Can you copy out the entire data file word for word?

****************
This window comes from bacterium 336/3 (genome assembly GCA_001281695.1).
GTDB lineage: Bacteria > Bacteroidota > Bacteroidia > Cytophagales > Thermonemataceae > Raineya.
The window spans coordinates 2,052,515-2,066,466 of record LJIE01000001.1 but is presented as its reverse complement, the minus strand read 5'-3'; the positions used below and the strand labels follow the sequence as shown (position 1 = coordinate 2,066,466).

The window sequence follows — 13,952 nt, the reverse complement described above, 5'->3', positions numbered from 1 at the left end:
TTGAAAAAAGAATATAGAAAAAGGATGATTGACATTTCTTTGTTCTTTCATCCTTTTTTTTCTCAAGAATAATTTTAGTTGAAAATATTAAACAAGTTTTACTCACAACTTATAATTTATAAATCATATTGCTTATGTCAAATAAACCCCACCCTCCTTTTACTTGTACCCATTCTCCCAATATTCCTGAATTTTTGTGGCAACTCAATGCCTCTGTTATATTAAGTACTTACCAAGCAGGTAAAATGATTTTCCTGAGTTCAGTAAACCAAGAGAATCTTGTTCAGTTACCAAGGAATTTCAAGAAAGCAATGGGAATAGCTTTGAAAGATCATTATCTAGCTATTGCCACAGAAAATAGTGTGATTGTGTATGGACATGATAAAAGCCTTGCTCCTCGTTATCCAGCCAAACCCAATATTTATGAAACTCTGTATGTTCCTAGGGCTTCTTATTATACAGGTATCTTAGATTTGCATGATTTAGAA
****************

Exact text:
This window comes from bacterium 336/3 (genome assembly GCA_001281695.1).
GTDB lineage: Bacteria > Bacteroidota > Bacteroidia > Cytophagales > Thermonemataceae > Raineya.
The window spans coordinates 2,052,515-2,066,466 of record LJIE01000001.1 but is presented as its reverse complement, the minus strand read 5'-3'; the positions used below and the strand labels follow the sequence as shown (position 1 = coordinate 2,066,466).

The window sequence follows — 13,952 nt, the reverse complement described above, 5'->3', positions numbered from 1 at the left end:
TTGAAAAAAGAATATAGAAAAAGGATGATTGACATTTCTTTGTTCTTTCATCCTTTTTTTTCTCAAGAATAATTTTAGTTGAAAATATTAAACAAGTTTTACTCACAACTTATAATTTATAAATCATATTGCTTATGTCAAATAAACCCCACCCTCCTTTTACTTGTACCCATTCTCCCAATATTCCTGAATTTTTGTGGCAACTCAATGCCTCTGTTATATTAAGTACTTACCAAGCAGGTAAAATGATTTTCCTGAGTTCAGTAAACCAAGAGAATCTTGTTCAGTTACCAAGGAATTTCAAGAAAGCAATGGGAATAGCTTTGAAAGATCATTATCTAGCTATTGCCACAGAAAATAGTGTGATTGTGTATGGACATGATAAAAGCCTTGCTCCTCGTTATCCAGCCAAACCCAATATTTATGAAACTCTGTATGTTCCTAGGGCTTCTTATTATACAGGTATCTTAGATTTGCATGATTTAGAA